Some lessons from the studies of renal biopsies in patients with insulin-dependent diabetes mellitus

Michael Mauer, Rudolf W. Bilous, Eileen Ellis, Ralph Harris, Michael W. Steffes

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10 Scopus citations


The authors have studied relationships of renal structure and function in more than 100 patients with insulin-dependent diabetes mellitus (IDDM), aged 13-55 years (mean, 30 years) with diabetes for 1-30 years (mean, 19 years). The authors confirmed the unique nature of the diabetic lesions that, in constellation, occur in no other disease. It was found that increased fractional mesangial volume (Vv Mes) is strongly associated with decreased glomular filtration rate (GFR), proteinuria, and hypertension and that all patients with overt diabetic nephropathy have Vv Mes in excess of 0.35 μm3/μm3. This relationship results from constriction of the capillary lumen and filtration surface as a consequence of increased Vv Mes. Global glomerulosclerosis (scarring) is common in IDDM patients as appears related to ateriolar hyalinosis. Focal segmental glomerulosclerosis is a rare lesion in these patients. Having a single kidney (transplanted IDDM patients) is not associated with accelerated lesion development. The presence or absence of microalbuminuria (MA), per se, does not predict underlying glomerular structure, which may vary from the normal range to a level of pathology bordering on that regularly associated with overt nephropathy. However, when MA is associated with hypertension, or reduced GFR or both, urine albumin excretion (UAE) generally exceeds 40 mg/24 hr, and glomerular pathology is always present. The authors concluded that diabetic nephropathy is a unique renal disorder that cannot be caused by hemodynamic factors alone. The authors further conclude that MA becomes a predictor only when other features of overt nephropathy are already present and that serious diabetic glomerular lesions can be present in patients with normal UAE.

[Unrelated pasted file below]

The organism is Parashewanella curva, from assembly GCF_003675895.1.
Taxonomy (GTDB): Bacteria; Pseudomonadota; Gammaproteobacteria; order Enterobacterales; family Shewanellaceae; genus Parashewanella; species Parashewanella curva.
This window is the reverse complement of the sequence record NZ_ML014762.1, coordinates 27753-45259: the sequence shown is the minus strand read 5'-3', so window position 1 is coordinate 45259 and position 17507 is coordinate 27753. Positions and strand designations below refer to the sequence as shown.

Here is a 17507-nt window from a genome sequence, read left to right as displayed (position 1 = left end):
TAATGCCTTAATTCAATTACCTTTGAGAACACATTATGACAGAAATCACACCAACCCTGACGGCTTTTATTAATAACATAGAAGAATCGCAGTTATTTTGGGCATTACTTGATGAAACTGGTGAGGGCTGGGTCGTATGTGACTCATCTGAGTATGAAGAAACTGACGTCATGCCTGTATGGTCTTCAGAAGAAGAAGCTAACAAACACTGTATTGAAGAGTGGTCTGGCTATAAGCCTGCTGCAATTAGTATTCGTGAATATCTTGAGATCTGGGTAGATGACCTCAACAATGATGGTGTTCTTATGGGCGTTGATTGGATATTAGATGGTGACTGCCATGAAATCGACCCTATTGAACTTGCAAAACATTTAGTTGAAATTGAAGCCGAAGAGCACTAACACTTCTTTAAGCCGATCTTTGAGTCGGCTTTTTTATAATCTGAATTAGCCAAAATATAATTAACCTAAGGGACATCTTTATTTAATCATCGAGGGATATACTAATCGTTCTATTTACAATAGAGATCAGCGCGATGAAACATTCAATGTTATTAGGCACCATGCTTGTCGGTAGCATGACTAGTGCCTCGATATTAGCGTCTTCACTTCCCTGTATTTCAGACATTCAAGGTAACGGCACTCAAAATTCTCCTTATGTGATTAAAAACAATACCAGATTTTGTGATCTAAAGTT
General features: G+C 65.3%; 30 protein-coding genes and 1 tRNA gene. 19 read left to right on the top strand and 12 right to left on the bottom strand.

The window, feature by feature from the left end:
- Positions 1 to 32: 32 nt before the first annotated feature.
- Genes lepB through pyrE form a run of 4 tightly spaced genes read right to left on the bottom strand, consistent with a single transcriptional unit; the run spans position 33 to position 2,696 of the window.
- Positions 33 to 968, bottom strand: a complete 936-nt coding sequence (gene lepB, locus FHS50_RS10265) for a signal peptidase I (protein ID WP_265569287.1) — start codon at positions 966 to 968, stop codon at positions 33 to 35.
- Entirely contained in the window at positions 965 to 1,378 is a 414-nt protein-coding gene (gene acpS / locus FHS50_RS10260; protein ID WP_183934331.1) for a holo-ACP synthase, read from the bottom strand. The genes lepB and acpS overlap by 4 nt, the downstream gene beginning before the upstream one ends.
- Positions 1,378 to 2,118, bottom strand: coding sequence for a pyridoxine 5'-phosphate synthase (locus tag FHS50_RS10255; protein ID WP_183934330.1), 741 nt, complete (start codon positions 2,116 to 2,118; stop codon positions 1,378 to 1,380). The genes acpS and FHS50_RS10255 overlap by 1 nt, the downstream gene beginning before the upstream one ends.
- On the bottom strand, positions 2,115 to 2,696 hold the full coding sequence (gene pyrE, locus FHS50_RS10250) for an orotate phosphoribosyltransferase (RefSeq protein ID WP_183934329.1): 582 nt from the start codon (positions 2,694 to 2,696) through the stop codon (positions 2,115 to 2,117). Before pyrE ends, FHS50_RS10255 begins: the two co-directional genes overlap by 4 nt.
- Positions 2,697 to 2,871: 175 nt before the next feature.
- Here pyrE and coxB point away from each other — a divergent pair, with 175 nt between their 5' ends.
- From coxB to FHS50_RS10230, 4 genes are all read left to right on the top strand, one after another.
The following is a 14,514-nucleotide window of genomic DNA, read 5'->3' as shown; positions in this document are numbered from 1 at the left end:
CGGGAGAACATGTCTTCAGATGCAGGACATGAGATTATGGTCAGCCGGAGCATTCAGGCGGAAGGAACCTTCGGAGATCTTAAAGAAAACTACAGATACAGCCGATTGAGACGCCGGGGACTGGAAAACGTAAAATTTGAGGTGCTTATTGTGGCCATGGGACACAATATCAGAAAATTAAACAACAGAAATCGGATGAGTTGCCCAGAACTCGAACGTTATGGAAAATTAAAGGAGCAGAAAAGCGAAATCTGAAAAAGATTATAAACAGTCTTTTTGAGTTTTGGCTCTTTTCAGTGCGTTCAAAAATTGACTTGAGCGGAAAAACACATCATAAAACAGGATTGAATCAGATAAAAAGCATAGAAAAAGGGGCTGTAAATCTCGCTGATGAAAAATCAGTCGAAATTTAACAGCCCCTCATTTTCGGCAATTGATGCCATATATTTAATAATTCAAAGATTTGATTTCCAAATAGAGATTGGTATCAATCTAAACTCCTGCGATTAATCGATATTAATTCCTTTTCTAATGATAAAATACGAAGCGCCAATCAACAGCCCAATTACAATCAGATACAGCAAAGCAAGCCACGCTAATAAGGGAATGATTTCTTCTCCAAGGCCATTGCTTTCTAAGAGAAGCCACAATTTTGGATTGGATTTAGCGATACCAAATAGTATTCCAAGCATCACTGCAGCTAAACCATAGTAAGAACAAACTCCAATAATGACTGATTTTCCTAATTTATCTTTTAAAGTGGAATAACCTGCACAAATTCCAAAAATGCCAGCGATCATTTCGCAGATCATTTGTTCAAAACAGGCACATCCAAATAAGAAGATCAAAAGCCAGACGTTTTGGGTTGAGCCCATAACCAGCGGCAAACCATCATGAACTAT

Original languageEnglish (US)
Pages (from-to)197-202
Number of pages6
JournalJournal of Diabetic Complications
Issue number4
StatePublished - 1988

Bibliographical note

Funding Information:
This work was supported by NIH grants AM20742 and DK13083. We thank John Basgen and Tom Groppoli for their excellent technical assistance and Marshall Hoff for his graphics. We thank Ms. Cindy Dawis and Jane Carlson for preparing this manuscript. We appreciate the work of the Clinical Research Center staff in caring for these patients.


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